On October 9, 2019, IRS released Revenue Ruling 2019-24, 2019-44 IRB 1,1 which provides new guidance on the Service’s handling of cryptocurrencies and is the first of such guidance to be released since March 2014 when IRS issued Notice 2014-21.2 The ruling was issued after prodding from a bipartisan congressional coalition.3 The ruling, and attached Frequently Asked Questions (“FAQs”),4 address three issues identified by members of Congress as being in “urgent need” of IRS clarification:5 (i) provide some clarity as to IRS’ taxation of cryptocurrency forks and detail methods for (ii) calculating and (iii) assigning cost basis. When announcing the revenue ruling’s release, IRS Commissioner Chuck Rettig stated that “IRS is committed to helping taxpayers understand their tax obligations in this emerging area,” and that “the new guidance will help taxpayers and tax professionals better understand how longstanding tax principles apply in this rapidly changing environment.”6

Revenue Ruling 2019-24, 2019-44 IRB 1 (“Crypto Ruling” or “Ruling”) explains that a hard fork occurs when a cryptocurrency updates its protocol to permanently divert from the existing distributed ledger.7 Hard forks can be used to create a new cryptocurrency on a new distributed ledger, that exists in addition to the preexisting ledger. After a hard fork has been implemented, fork creators will sometimes initiate an airdrop and provide units of the new cryptocurrency to addresses owning the pre-existing cryptocurrency. Recipients of the airdrop have both the new cryptocurrency as well as the pre-existing cryptocurrency.

Crypto Ruling Clarifies Airdropped Currency Created by Hard Forks is Taxable Gross Income

Before the publication of the Crypto Ruling, it was unclear whether cryptocurrency airdropped after a hard fork would be considered taxable gross income under Internal Revenue Code Section 61. However, the Ruling makes clear that new cryptocurrency airdropped after the creation of a hard fork becomes taxable once a taxpayer is capable of exercising dominion over the new cryptocurrency. The Ruling defines dominion as having “the ability to transfer, sell, exchange, or otherwise dispose of the cryptocurrency.”8 The Ruling goes on to establish that, if a taxpayer can exercise dominion over the new airdropped currency, the airdropped currency will be taxed as gross income pursuant to Section 61, with its basis being its market value at the time the taxpayer established dominion over the new currency.9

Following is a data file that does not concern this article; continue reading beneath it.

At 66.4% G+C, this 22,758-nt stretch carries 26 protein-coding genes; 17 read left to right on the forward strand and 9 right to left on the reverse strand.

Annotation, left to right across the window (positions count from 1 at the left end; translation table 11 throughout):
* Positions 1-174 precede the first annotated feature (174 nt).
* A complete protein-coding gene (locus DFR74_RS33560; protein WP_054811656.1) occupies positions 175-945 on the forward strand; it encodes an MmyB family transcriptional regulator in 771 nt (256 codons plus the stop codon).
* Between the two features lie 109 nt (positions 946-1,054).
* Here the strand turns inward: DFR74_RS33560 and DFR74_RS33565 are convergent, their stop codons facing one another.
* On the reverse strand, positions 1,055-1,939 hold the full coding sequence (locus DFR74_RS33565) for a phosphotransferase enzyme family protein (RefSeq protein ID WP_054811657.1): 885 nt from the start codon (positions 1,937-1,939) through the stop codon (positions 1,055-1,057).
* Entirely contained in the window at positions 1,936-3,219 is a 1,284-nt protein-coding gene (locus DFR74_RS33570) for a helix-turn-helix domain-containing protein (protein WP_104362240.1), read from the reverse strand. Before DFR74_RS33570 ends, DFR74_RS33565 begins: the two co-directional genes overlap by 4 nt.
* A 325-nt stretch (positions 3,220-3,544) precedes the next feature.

FAQs Detail Methods for Calculating and Assigning Cost Basis, and More

The FAQs10 provides 43 responses to questions related to the taxation of cryptocurrencies, ranging from the calculation of basis to the determination of the fair market value. The FAQs apply more broadly than the Ruling, in that they apply to all cryptocurrency, as opposed to cryptocurrency received by airdrop after a hard fork. The FAQs underline that IRS is applying traditional principles of taxation to what many consider a new form of property: the bases for many of these answers are publications previously published by IRS that have no specific references to cryptocurrency.